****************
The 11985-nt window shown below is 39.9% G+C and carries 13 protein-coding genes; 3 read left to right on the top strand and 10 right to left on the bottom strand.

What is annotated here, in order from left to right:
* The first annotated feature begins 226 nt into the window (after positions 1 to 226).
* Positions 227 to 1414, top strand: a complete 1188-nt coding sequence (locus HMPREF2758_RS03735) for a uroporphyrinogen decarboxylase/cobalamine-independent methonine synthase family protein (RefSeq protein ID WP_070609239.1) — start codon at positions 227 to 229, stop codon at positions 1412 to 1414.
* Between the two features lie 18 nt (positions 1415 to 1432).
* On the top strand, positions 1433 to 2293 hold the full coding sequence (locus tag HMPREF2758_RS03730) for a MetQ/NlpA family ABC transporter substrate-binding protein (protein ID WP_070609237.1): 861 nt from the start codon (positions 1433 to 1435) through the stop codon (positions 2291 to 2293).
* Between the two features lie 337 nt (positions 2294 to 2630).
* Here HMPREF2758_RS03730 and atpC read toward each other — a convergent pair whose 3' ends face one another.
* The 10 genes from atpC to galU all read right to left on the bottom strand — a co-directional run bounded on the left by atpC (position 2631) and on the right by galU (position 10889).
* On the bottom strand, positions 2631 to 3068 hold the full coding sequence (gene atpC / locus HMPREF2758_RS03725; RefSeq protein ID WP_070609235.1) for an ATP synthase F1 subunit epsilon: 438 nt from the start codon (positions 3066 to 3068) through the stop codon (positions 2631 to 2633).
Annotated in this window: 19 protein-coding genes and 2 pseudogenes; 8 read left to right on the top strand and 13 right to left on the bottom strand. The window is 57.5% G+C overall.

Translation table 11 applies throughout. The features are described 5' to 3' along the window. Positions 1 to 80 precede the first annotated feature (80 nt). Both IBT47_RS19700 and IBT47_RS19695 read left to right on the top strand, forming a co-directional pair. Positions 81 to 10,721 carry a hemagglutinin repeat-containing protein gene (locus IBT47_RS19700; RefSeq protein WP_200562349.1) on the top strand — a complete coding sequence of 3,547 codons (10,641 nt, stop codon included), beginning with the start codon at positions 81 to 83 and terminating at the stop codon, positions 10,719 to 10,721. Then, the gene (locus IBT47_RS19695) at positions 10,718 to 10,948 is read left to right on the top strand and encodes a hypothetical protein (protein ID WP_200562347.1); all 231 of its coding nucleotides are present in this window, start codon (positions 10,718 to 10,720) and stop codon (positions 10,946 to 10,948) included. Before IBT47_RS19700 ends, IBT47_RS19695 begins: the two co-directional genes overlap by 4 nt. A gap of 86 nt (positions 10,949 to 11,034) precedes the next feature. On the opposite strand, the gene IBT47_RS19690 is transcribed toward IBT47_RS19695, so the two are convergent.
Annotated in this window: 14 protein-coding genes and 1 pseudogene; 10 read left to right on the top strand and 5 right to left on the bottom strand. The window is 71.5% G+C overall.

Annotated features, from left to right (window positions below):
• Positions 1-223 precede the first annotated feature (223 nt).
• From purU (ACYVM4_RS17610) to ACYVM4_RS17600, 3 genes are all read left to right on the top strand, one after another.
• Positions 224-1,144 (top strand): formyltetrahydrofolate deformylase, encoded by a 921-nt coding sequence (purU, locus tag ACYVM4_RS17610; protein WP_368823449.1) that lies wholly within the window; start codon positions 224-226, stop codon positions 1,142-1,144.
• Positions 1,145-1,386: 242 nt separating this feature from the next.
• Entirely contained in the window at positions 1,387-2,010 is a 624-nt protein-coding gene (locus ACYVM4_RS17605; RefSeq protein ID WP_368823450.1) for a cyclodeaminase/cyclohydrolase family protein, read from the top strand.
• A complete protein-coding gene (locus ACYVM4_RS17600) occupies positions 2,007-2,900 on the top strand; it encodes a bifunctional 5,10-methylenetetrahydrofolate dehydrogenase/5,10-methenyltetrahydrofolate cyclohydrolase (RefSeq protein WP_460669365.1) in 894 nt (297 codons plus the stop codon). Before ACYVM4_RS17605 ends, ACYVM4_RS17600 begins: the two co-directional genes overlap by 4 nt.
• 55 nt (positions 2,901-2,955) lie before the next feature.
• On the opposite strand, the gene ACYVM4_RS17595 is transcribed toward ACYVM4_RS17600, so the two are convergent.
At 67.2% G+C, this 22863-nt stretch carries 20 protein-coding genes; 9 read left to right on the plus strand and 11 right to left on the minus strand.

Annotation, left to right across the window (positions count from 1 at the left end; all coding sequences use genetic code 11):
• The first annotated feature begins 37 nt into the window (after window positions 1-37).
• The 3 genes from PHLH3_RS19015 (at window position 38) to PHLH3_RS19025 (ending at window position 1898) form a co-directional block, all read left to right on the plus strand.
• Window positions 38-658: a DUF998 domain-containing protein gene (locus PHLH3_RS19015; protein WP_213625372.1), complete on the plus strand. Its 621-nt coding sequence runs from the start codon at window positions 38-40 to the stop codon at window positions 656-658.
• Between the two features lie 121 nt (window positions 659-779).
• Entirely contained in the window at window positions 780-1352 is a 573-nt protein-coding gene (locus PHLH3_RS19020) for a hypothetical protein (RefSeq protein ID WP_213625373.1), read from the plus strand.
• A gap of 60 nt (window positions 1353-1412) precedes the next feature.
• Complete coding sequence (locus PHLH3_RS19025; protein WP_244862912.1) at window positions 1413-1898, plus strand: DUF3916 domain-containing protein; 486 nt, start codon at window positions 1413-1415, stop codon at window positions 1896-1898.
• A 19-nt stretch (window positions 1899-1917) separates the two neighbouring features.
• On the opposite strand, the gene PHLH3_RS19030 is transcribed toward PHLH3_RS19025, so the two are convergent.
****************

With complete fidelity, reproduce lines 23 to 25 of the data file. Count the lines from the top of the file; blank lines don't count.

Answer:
At 67.2% G+C, this 22863-nt stretch carries 20 protein-coding genes; 9 read left to right on the plus strand and 11 right to left on the minus strand.

Annotation, left to right across the window (positions count from 1 at the left end; all coding sequences use genetic code 11):
• The first annotated feature begins 37 nt into the window (after window positions 1-37).